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Avatar universal


I recently had an oral, and protected anal encounter. I have read the following post and wanted to insert my own experience since I'm in the 8 week after exposure period. I started feeling pain in my groin, then into my lower abdomin about 1.5-2 weeks after my encounter. Then they pain and aches spread to my lymphnodes in my neck, armpits, mid chest and behind the knees and theighs. I noticed night sweats, loss of appitite, about 8-10lbs of weight loss and bouts of extream fatiegue. I posted these symtoms online and someone stated I had a "low risk" scenario and ruled out the possibility of HIV. However I'm still very concerned, I had a PCR test done around 18 days after exposure (negative), then I just had another one done on friday approx 8 weeks after encounter. With all my symtoms im pretty worried, but I wont know until this test results come back. Would you not agree all those symtoms are indicative to HIV early stage symtoms? I just got a couple canker sores in my mouth as well, and I NEVER get those.

This discussion is related to canker sore, random pains, and PCR testing.
4 Responses
Avatar universal
No those symptoms have nothing to do with HIV because you never had a risk of HIV from oral sex or protected anal sex.
Avatar universal
Oral sex is not a risk.
Avatar universal
Peer review is not scientific data and never relied upoon.

by Emily_MHModerator , May 06, 2010 07:28AM

On MedHelp, we follow the guidelines set by the Centers for Disease Control (CDC), test manufacturers, FDA, and our experts, Drs. HHH and Hook.

For this forum, it is 3 months. Yes, a 6 or 8 week test may be accurate, but it's not conclusive until 3 months. Saying that the 6 or 8 week test is a good indicator is fine, but to be conclusive, testing must happen at 3 months. It is also this forum's position that oral sex by itself does not require testing.

You can quote doctors, but make sure you say that. Doctors are licensed to practice medicine and can say that given the particulars about exposure, timing, etc., that someone doesn't need more testing. However, unless you are a doctor, you can't say that.


No incident HIV infections among MSM who practice exclusively oral sex.
Int Conf AIDS 2004 Jul 11-16; 15:(abstract no. WePpC2072)??Balls JE, Evans JL, Dilley J, Osmond D, Shiboski S, Shiboski C, Klausner J, McFarland W, Greenspan D, Page-Shafer K?University of California, San Francisco, San Francisco, United States

Oral transmission of HIV, reality or fiction? An update
J Campo1, MA Perea1, J del Romero2, J Cano1, V Hernando2, A Bascones1
Oral Diseases (2006) 12, 219–228

AIDS:  Volume 16(17)  22 November 2002  pp 2350-2352
Risk of HIV infection attributable to oral sex among men who have sex with men and in the population of men who have sex with men

Page-Shafer, Kimberlya,b; Shiboski, Caroline Hb; Osmond, Dennis Hc; Dilley, Jamesd; McFarland, Willie; Shiboski, Steve Cc; Klausner, Jeffrey De; Balls, Joycea; Greenspan, Deborahb; Greenspan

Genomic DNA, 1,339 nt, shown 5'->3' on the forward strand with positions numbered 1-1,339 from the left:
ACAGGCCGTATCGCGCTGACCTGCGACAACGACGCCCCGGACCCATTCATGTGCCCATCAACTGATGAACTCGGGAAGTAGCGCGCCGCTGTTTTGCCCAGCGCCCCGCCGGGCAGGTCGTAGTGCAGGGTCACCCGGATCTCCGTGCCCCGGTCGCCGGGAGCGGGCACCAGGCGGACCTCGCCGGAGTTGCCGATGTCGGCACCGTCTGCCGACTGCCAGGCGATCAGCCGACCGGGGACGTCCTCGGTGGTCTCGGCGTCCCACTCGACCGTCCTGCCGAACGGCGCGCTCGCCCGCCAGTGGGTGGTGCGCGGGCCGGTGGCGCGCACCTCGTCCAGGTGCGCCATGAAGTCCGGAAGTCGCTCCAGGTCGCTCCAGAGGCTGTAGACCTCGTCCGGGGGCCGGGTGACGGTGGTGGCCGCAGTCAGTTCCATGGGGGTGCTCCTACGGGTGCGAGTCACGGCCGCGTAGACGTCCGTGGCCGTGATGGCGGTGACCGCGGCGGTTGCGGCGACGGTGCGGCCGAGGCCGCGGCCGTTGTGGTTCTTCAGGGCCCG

Page-Shafer K, Veugelers PJ, Moss AR, Strathdee S, Kaldor JM, van Griensven GJ. Sexual risk behavior and risk factors for HIV-1 seroconversion in homosexual men participating in the Tricontinental Seroconverter Study, 1982-1994 [published erratum appears in Am J Epidemiol 1997 15 Dec; 146(12):1076]. Am J Epidemiol 1997, 146:531-542.

Studies which show the fallacy of relying on anecdotal evidence as opposed to carefully controlled study insofar as HIV transmission risk is concerned:

Jenicek M. "Clinical Case Reporting" in Evidence-Based Medicine. Oxford: Butterworth–Heinemann; 1999:117

Saltzman SP, Stoddard AM, McCusker J, Moon MW, Mayer KH. Reliability of self-reported sexual behavior risk factors for HIV infection in homosexual men. Public Health Rep. 1987 102(6):692–697.Nov–Dec;

Catania JA, Gibson DR, Chitwood DD, Coates TJ. Methodological problems in AIDS behavioral research: influences on measurement error and participation bias in studies of sexual behavior. Psychol Bull. 1990 Nov;108(3):339–362.

There is no debate (among experts) about the HIV risks associated with oral sex.  The risk is so low that almost nobody who cares for HIV infected patients has ever had a patient believed to have been infected that way.  Among experts, it's a semantic issue about using terms like "no risk" and "very low risk".  There is no difference between my or Dr. Hook's use of "low risk" and other experts' "no risk".

"And oral sex is basically safe sex -- completely safe with respect to HIV and although not zero risk for other STDs, the chance of infection is far lower than for unprotected vaginal or anal sex.  Please educate yourself about the real risks.  If you stick with oral sex and condom-protected vaginal or anal sex, you have no HIV worries and very little worry about other STDs. "   DR HANSFIELD

"I am sure you can find lots of people who belive that HIV is transmitted by oral sex, but you will not find scientific data to support this unrealistic concern..."   DR HOOK

"HIV is not spread by touching, masturbation, oral sex or condom protected sex."- DR. HOOK

in the public HIV Prevention forum of MedHelp, TEAK and the other moderators maintain that oral sex in all forms is a zero risk activity. Would you agree with this assessment?  

"The observation on thousand and thousand of observations is that HIV is not spread by oral sex (of any sort)."  DR HOOK

Avatar universal
Teak no need to worning me  I just  want encourage poster.No any bad thinks in my mind.Sorry.
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